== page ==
Triamcinolone is injected to look for the posterior attachment of the vitreous. And as soon as the staining happens, one can see the residual attachment of the hyaloid, which was not visible earlier quite clearly. It helps us delineate the margins of the attached hyaloid and then using higher vacuum, gradually peel it off the underlying retina. This would help release the contraction.
One has to be patient with this process as these myopic retinas tend to be very thin and fragile. And any inadvertent sudden movement or higher vacuum at times can lead to breaks. So one has to constantly assess the way the retina moves under the vacuum of the cutter. And gradually release the contractions. After that, forceps is used to pick up the membranes. Once again the shaft of the light pipe is used to gradually pull back the retina whilst the membrane is being removed with the forceps.
You can see that the membrane has now come off quite well from the surface of the retina.
The residual parts of the membrane are cut using the cutter. Other membranes are removed in a similar fashion.
As the membranes get removed more and more relaxation of the retina keeps on happening.
Once sufficient traction is released, perfluorocarbon is injected to assess if there’s any residual traction or not. The posterior pole has flattened, we’re gradually removing the residual vitreous and trying to debulk the fluid under the retina to repair the break.
A few more membranes are then removed and the retina starts to flatten. The buckle effect is seen now quite clearly. Fluid is absorbed from the posterior area, endolaser is carried out. There is still some residual fluid under the posterior pole because of the stiff hyaloid membranes. So we make a paracentral small retinotomy and then drain it. After the drainage, endolaser is carried out to that side as well.
Now this is a case of retinal detachment with silicone oil inside. And there has been a redetachment with contraction inferiorly. Our first step is to remove the oil. Once the oil is removed, we put perfluorocarbon to assist the peripheral traction. The inferior retina is contracted and we decide to do a retinectomy. In preparation for a retinectomy, we do an endodiathermy, so that there is no bleeding when we cut the retina. The area of contraction is decided and one does a little extra few hours upon both the sides so that the relaxation is complete. And you can see that with the cutter, we are cutting the retina just peripheral to the diathermy marks so that there is no bleeding. While the perfluorocarbon keeps the posterior area well stabilized.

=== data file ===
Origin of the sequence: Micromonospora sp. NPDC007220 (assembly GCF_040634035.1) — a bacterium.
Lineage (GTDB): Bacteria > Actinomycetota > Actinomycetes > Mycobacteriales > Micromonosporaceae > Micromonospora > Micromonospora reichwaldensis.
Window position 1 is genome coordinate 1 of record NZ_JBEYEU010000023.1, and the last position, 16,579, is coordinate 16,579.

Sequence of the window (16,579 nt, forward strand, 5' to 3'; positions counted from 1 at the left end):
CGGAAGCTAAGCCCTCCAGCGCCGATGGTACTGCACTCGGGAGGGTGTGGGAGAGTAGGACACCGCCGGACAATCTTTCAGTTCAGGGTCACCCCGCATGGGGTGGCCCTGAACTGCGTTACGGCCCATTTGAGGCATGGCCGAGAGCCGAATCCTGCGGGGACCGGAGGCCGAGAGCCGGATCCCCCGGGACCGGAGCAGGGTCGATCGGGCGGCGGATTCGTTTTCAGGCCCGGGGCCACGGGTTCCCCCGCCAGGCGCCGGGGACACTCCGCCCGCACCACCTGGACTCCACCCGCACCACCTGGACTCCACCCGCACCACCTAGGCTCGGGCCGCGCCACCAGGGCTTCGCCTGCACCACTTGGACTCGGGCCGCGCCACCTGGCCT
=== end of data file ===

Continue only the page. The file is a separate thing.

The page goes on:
Once the retina is well relaxed, we further fill perfluorocarbon to go on top of the retinectomy, just like one would do for a giant retinal tear. And then do an endolaser and do a series of PFCL and air.
Once again, this is a case in which there is PVR with silicone oil. So our first step is to remove the silicone oil and then note the whole traction inferiorly as well as on the surrounding areas. This eye requires a much more extensive retinectomy, extending on both the sides apart from inferior area. And you can see that we’ve done diethemy marks to all the areas around, and inferior retina is totally fibrosed and contracted.